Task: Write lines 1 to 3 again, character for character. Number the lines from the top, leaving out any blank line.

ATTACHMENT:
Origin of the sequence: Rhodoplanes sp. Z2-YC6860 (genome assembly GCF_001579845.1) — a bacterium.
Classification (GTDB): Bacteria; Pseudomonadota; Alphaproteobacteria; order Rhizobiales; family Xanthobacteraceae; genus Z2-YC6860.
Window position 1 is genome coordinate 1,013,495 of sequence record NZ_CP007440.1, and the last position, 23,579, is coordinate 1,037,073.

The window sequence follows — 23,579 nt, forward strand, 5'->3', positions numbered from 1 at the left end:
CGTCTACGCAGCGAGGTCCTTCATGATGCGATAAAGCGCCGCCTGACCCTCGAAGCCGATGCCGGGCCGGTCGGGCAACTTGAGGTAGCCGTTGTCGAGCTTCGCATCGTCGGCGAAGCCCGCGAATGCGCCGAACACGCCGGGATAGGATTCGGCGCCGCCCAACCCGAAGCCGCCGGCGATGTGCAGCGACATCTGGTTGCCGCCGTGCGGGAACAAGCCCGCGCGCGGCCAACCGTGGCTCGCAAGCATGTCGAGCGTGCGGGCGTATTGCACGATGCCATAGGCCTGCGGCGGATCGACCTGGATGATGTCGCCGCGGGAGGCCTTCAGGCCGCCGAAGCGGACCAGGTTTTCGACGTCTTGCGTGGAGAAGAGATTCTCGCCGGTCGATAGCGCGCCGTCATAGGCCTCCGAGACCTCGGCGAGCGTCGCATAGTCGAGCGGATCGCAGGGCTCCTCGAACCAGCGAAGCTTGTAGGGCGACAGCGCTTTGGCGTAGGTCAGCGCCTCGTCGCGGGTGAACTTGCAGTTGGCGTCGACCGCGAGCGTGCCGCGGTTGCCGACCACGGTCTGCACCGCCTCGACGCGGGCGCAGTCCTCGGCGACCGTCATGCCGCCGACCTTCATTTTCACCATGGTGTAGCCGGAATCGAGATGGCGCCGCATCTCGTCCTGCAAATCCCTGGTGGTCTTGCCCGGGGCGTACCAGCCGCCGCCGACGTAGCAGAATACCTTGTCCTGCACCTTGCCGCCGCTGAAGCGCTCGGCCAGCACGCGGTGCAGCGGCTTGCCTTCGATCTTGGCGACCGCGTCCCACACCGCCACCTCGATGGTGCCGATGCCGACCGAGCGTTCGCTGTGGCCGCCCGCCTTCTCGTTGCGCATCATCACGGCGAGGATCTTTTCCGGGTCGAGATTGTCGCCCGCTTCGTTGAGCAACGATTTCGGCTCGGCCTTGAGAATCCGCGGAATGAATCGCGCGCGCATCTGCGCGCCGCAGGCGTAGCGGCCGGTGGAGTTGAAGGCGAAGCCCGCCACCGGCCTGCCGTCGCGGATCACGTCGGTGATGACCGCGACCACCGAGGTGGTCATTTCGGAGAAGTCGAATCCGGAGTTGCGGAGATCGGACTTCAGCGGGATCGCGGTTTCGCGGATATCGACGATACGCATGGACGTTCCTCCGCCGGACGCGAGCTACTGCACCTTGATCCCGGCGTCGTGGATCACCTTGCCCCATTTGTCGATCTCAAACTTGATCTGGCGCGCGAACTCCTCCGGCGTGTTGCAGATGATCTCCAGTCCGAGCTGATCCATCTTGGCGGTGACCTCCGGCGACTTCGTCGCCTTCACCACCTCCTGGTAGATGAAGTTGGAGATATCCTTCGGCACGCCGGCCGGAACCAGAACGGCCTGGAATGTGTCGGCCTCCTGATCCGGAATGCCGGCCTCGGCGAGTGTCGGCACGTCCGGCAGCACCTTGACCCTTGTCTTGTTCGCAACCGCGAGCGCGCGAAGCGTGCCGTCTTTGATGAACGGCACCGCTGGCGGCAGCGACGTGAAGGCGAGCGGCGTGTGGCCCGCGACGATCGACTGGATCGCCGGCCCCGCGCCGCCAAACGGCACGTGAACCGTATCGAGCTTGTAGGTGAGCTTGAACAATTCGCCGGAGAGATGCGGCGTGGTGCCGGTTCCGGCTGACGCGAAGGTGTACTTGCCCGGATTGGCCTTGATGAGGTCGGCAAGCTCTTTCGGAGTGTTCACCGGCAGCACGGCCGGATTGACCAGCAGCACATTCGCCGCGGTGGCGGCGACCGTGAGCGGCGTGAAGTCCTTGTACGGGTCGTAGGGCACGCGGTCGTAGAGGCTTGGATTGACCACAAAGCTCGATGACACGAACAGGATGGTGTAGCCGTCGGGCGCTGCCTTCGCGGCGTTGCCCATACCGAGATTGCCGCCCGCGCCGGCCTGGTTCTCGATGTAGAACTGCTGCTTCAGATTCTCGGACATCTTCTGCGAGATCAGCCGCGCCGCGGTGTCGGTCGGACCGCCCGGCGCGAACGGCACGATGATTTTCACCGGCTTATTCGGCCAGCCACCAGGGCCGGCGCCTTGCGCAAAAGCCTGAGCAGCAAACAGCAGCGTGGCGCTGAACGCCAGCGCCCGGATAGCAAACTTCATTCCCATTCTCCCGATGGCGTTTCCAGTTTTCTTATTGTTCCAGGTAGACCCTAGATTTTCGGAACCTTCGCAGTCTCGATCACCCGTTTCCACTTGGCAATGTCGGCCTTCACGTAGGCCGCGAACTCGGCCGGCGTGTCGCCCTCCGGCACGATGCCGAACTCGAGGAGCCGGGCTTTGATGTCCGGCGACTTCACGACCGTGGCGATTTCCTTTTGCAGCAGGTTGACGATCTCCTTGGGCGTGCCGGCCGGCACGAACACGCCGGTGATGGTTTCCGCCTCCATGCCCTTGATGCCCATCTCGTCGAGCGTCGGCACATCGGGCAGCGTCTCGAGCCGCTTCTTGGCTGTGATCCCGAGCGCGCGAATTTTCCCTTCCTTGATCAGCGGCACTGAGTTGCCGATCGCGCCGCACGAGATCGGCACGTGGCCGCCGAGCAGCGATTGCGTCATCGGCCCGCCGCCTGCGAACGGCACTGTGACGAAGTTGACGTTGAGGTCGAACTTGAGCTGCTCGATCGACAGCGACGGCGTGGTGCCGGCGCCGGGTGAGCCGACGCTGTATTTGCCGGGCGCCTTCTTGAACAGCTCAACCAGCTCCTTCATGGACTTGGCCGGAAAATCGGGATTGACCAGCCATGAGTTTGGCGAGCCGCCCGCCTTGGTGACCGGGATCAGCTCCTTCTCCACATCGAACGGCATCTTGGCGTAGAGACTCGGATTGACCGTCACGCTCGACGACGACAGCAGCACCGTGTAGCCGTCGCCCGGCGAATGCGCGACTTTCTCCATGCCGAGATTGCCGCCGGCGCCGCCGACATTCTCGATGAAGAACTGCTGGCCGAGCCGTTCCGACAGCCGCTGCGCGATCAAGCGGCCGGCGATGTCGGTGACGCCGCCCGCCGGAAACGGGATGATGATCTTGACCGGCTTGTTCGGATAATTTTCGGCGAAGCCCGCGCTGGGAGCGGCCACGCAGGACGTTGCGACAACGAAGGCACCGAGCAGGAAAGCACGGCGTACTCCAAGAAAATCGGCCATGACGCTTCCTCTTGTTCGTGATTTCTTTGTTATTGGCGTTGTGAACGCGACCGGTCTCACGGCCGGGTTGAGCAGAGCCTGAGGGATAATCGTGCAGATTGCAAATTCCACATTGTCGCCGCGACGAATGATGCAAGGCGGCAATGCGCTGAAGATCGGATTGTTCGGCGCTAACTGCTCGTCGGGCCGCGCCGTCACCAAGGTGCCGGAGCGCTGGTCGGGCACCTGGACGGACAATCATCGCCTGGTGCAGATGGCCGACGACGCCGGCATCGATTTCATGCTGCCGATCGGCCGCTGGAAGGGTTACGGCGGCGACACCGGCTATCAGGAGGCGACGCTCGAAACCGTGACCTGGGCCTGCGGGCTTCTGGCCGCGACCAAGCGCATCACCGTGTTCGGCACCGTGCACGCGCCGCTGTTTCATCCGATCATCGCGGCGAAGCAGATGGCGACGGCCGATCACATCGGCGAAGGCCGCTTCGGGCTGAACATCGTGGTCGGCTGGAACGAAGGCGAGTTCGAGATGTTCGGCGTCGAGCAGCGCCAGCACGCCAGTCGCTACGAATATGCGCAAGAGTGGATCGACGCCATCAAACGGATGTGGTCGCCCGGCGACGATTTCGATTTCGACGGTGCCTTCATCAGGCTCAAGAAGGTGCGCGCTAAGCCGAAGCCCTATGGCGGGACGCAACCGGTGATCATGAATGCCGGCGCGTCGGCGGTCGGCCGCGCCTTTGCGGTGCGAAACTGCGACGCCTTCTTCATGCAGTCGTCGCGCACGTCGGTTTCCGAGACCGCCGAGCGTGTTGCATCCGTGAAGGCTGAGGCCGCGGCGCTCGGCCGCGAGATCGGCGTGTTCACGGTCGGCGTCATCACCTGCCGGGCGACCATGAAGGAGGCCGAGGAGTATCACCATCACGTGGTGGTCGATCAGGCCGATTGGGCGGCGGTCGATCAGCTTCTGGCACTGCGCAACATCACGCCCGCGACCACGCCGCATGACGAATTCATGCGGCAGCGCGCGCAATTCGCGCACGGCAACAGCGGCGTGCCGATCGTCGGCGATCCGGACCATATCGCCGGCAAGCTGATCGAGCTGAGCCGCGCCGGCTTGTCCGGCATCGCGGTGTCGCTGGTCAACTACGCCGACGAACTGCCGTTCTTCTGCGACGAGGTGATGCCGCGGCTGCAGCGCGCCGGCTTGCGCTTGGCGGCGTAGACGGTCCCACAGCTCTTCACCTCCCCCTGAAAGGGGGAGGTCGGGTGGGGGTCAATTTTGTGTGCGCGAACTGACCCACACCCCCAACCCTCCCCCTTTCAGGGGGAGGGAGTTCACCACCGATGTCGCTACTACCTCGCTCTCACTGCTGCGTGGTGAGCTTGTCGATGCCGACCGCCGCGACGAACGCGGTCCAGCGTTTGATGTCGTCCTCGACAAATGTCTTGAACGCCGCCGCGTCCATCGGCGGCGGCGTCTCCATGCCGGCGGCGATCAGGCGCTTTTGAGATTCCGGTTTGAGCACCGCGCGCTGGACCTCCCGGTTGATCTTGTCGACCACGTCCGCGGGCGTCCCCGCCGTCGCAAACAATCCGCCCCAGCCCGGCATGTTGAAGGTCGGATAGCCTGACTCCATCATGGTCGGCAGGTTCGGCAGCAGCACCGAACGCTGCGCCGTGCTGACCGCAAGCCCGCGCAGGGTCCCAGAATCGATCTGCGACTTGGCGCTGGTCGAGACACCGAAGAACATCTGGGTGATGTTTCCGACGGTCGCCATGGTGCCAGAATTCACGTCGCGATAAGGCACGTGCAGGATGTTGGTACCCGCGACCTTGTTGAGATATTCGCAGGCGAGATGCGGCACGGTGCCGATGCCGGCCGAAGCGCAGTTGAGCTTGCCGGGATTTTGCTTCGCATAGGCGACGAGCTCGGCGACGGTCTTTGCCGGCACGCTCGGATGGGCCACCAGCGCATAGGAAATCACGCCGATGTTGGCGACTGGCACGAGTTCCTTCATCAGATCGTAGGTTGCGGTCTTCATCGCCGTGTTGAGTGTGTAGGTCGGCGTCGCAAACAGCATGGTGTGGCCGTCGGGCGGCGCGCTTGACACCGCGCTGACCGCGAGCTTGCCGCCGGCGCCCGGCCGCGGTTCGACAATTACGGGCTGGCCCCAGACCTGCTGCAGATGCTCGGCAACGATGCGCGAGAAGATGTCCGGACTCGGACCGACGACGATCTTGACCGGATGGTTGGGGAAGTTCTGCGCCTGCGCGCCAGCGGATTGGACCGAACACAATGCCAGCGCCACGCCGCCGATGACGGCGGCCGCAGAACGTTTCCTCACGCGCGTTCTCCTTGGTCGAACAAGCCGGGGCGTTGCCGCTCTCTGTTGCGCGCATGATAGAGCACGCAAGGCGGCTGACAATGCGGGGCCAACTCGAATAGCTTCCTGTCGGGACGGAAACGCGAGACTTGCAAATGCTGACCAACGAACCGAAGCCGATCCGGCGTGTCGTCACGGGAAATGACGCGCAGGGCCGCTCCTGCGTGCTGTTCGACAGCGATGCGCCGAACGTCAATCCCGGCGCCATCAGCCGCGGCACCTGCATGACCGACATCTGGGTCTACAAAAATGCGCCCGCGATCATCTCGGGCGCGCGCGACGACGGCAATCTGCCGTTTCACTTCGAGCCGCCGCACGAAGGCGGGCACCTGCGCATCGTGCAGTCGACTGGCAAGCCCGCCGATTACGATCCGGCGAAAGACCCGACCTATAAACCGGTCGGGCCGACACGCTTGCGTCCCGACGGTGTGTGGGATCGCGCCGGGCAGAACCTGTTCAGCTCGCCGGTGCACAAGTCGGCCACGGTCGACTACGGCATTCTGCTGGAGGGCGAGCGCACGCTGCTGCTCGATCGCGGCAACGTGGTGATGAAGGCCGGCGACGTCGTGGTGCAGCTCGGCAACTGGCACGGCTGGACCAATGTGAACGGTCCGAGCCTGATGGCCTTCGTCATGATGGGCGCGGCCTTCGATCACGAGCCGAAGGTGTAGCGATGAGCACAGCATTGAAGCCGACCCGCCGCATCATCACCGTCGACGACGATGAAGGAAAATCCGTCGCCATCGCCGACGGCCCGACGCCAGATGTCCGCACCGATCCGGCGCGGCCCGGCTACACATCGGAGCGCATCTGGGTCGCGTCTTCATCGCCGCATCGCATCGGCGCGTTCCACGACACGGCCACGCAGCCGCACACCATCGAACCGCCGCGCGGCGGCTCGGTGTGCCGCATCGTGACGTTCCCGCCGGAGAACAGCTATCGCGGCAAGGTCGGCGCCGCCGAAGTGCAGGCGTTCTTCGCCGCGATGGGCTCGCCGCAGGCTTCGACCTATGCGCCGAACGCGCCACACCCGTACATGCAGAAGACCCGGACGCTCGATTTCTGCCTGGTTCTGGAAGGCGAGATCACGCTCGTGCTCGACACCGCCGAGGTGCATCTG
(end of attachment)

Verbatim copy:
Origin of the sequence: Rhodoplanes sp. Z2-YC6860 (genome assembly GCF_001579845.1) — a bacterium.
Classification (GTDB): Bacteria; Pseudomonadota; Alphaproteobacteria; order Rhizobiales; family Xanthobacteraceae; genus Z2-YC6860.
Window position 1 is genome coordinate 1,013,495 of sequence record NZ_CP007440.1, and the last position, 23,579, is coordinate 1,037,073.